New model for dealing with sex offenders launches in UK

By staff writers
June 16, 2008

A new charity is being launched in London tomorrow to pioneer an award-winning community response to sex offending, in the UK.

Circles UK aims to support the development and effectiveness of Circles of Support and Accountability, (Circles), which have halved rates of reoffending where they have been used abroad.

A 'Circle' consists of about 6 people from the local community, with the sex offender at the core.

This idea is not used as an alternative but in addition to whatever sentence is passed and the offender is still registered on the sex offenders register.

The Canadian model has proved to work with re-conviction rates halving, and those who re-offend committing less serious offences.

Amongst sex offenders there is often a high degree of emotional loneliness and isolation experienced just after they are released. These feelings are likely to make them re-offend. The Circle is designed to address this. It also gives the community a voice, providing accountability for the offender, and reassurance for the community.

The Home Office funded pilots in the UK, the two main ones being run by Quaker Peace and Social Witness and the Lucy Faithfull Foundation.

The launch conference for Circles UK, at Central Hall Westminster in London tomorrow, will bring together more than a hundred people with expertise in dealing with sex offenders, including some from prison, probation and police services; academics and agencies working to promote child safety or working with adults at risk of sexual offending.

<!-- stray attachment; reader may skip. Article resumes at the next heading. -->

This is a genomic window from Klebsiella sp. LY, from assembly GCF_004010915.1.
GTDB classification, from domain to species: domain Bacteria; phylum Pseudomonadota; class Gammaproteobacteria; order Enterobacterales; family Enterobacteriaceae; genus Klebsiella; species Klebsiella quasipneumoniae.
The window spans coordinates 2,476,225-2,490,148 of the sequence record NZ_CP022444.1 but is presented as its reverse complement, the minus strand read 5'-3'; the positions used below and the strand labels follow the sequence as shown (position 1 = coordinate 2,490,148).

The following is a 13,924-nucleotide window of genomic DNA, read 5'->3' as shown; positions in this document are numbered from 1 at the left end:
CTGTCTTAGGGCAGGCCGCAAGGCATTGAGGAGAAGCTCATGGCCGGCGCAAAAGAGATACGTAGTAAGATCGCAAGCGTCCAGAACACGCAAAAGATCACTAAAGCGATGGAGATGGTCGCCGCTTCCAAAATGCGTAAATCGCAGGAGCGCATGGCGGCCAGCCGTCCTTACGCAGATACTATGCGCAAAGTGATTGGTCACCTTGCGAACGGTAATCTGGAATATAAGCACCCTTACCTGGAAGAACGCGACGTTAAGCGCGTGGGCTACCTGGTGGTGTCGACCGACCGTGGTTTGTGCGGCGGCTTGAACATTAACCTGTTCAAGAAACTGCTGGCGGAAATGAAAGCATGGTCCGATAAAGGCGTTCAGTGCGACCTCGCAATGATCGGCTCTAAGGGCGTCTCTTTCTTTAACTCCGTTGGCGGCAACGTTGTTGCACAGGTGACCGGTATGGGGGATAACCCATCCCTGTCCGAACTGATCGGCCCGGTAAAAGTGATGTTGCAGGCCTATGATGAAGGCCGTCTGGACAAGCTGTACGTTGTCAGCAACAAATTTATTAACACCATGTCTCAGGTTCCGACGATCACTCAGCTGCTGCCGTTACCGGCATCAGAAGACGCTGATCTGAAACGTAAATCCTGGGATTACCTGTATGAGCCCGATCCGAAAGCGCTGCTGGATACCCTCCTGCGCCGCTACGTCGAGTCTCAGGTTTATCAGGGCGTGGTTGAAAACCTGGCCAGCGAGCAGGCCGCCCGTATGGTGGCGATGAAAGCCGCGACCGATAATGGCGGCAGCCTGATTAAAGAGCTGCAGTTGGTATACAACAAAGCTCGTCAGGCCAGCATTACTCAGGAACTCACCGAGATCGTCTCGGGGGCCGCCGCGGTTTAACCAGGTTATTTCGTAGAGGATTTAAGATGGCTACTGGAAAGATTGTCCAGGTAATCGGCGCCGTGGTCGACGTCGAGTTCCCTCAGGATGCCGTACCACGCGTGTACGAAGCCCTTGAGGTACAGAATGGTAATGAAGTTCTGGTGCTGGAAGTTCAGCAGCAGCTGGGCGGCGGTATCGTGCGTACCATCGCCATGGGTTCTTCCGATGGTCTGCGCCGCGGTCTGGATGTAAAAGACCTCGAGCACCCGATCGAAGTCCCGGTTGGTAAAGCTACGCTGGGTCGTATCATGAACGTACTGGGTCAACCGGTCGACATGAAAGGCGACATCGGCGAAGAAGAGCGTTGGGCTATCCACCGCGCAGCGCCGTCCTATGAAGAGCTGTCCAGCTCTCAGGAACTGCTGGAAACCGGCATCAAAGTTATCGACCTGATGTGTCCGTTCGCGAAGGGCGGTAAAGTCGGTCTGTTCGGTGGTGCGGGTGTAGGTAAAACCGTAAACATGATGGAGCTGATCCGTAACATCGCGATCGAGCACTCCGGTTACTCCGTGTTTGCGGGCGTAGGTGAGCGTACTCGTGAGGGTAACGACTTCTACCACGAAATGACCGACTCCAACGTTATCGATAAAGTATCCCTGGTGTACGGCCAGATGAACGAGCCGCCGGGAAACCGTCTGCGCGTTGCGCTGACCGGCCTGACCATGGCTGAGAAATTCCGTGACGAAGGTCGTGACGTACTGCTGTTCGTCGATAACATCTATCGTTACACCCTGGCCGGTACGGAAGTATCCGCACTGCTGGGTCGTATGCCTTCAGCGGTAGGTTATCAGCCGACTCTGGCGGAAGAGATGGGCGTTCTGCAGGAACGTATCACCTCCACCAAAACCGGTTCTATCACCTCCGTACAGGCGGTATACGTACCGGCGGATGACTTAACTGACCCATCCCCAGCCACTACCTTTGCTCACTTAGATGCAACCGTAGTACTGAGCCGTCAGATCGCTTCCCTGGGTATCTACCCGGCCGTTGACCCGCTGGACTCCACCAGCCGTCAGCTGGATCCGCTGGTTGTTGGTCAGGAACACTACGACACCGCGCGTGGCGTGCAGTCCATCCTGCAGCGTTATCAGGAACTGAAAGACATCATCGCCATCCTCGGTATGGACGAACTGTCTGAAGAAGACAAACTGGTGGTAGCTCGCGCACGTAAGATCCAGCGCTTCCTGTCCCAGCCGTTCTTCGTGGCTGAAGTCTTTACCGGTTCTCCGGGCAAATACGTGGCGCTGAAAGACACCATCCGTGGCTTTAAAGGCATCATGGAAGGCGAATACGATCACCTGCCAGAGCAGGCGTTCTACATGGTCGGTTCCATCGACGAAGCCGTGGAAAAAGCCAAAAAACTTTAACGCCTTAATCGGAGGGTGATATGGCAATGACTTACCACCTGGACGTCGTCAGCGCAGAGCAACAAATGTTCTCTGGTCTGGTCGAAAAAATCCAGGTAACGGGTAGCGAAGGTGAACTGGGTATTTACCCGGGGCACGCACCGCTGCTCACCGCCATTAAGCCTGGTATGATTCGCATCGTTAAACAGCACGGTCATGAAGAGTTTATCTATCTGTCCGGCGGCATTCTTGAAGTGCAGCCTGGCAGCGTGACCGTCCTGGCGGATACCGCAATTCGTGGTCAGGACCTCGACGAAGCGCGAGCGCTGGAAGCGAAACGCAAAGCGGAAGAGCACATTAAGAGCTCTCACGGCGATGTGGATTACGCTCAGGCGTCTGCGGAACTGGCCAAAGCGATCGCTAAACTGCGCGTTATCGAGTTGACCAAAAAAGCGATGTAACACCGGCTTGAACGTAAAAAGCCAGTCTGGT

Keynote speakers include Maria Eagle MP, Parliamentary Under Secretary of State, Ministry of Justice; Professor David Wilson, criminologist, writer and broadcaster; Tim Newell, former prison governor and worker for restorative justice; Dr Robin Wilson, forensic psychologist, Clinical Director, Florida Civil Commitment Centre; and Tim Richley, Criminal Justice Adviser, SACRO, Scotland.

Helen Drewery of Quaker Peace and Social Witness, said: “It was a little daunting for the Quakers in 1999 to pioneer this work in the UK. It was a big task for a small faith group. This work shows that the community can respond positively to the challenge of released sex offenders living in our communities.”

There are Quakers among the volunteers and Trustees, but Circles UK is now an independent charity.

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